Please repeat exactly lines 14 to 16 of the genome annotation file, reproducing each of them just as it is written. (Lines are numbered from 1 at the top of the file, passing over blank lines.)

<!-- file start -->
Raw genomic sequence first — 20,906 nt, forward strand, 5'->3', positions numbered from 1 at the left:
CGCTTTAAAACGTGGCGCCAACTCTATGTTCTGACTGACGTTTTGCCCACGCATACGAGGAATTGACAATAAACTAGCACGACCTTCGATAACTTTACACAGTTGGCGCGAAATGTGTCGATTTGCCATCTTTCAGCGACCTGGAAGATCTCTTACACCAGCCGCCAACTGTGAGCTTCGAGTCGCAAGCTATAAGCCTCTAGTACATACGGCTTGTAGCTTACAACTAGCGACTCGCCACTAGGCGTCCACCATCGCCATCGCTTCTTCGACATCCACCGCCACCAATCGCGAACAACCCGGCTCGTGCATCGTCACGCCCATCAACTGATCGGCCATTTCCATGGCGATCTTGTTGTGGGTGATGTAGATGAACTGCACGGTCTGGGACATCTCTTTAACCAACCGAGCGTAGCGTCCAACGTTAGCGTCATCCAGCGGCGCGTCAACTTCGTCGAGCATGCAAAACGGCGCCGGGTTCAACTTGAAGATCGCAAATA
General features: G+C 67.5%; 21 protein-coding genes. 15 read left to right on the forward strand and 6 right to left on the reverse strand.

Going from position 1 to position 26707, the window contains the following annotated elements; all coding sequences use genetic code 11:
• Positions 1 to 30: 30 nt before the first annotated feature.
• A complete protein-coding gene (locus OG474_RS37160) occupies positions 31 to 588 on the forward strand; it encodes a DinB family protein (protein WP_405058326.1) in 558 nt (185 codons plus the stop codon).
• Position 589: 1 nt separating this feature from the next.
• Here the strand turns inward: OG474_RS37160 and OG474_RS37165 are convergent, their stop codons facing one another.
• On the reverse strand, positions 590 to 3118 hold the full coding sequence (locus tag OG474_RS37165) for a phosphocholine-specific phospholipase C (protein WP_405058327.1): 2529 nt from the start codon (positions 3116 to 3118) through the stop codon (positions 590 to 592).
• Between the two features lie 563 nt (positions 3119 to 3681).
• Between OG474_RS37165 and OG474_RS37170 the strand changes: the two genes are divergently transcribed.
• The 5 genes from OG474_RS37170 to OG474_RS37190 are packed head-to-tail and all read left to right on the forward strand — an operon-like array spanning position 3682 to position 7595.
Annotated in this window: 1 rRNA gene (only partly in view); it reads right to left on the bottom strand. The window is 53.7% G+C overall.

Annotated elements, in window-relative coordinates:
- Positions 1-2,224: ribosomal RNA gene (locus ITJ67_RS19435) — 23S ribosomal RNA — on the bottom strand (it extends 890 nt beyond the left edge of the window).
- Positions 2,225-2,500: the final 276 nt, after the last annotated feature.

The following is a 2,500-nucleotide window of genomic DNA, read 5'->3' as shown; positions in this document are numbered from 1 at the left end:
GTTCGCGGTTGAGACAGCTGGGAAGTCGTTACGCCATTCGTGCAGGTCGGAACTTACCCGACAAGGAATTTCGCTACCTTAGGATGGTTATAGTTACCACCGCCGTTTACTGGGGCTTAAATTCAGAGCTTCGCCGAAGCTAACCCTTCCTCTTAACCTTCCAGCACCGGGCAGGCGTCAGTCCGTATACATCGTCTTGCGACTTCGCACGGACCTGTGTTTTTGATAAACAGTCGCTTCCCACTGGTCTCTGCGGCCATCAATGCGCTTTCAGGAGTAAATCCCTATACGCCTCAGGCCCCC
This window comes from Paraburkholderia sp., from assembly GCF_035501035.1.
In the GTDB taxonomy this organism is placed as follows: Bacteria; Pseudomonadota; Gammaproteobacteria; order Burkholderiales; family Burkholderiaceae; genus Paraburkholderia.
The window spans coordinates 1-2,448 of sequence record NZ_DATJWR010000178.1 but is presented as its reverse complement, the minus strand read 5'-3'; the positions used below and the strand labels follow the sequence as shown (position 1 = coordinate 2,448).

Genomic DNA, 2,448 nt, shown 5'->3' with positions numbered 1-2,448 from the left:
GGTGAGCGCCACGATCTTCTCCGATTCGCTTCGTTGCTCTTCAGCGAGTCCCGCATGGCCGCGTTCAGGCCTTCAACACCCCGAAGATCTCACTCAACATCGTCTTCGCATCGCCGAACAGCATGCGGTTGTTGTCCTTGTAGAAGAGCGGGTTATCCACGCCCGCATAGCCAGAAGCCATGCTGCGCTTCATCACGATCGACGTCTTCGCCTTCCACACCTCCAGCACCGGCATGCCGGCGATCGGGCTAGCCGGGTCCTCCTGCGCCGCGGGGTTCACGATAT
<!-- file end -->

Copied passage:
Annotated elements, in window-relative coordinates:
- Positions 1-2,224: ribosomal RNA gene (locus ITJ67_RS19435) — 23S ribosomal RNA — on the bottom strand (it extends 890 nt beyond the left edge of the window).
- Positions 2,225-2,500: the final 276 nt, after the last annotated feature.